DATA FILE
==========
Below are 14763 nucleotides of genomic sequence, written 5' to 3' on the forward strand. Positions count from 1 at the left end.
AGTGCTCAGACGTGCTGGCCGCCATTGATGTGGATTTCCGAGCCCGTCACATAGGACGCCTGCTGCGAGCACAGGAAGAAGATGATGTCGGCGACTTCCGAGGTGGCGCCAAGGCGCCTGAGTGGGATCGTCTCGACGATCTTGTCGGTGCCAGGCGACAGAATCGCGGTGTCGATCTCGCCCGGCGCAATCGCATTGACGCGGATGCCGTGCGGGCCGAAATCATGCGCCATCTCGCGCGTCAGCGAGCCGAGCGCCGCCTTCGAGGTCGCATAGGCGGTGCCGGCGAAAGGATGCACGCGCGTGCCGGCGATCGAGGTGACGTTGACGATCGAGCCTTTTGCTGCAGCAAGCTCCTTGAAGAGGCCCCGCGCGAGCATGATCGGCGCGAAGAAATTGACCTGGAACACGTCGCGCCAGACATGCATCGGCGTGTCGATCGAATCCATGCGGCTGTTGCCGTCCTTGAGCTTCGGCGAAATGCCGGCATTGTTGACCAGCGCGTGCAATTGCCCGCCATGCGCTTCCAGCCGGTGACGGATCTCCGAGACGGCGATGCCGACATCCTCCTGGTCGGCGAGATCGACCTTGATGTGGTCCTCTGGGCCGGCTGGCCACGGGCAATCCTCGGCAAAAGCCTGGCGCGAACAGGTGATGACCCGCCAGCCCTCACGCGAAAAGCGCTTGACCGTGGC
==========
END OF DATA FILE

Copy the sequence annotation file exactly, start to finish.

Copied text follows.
Below are 14763 nucleotides of genomic sequence, written 5' to 3' on the forward strand. Positions count from 1 at the left end.
AGTGCTCAGACGTGCTGGCCGCCATTGATGTGGATTTCCGAGCCCGTCACATAGGACGCCTGCTGCGAGCACAGGAAGAAGATGATGTCGGCGACTTCCGAGGTGGCGCCAAGGCGCCTGAGTGGGATCGTCTCGACGATCTTGTCGGTGCCAGGCGACAGAATCGCGGTGTCGATCTCGCCCGGCGCAATCGCATTGACGCGGATGCCGTGCGGGCCGAAATCATGCGCCATCTCGCGCGTCAGCGAGCCGAGCGCCGCCTTCGAGGTCGCATAGGCGGTGCCGGCGAAAGGATGCACGCGCGTGCCGGCGATCGAGGTGACGTTGACGATCGAGCCTTTTGCTGCAGCAAGCTCCTTGAAGAGGCCCCGCGCGAGCATGATCGGCGCGAAGAAATTGACCTGGAACACGTCGCGCCAGACATGCATCGGCGTGTCGATCGAATCCATGCGGCTGTTGCCGTCCTTGAGCTTCGGCGAAATGCCGGCATTGTTGACCAGCGCGTGCAATTGCCCGCCATGCGCTTCCAGCCGGTGACGGATCTCCGAGACGGCGATGCCGACATCCTCCTGGTCGGCGAGATCGACCTTGATGTGGTCCTCTGGGCCGGCTGGCCACGGGCAATCCTCGGCAAAAGCCTGGCGCGAACAGGTGATGACCCGCCAGCCCTCACGCGAAAAGCGCTTGACCGTGGC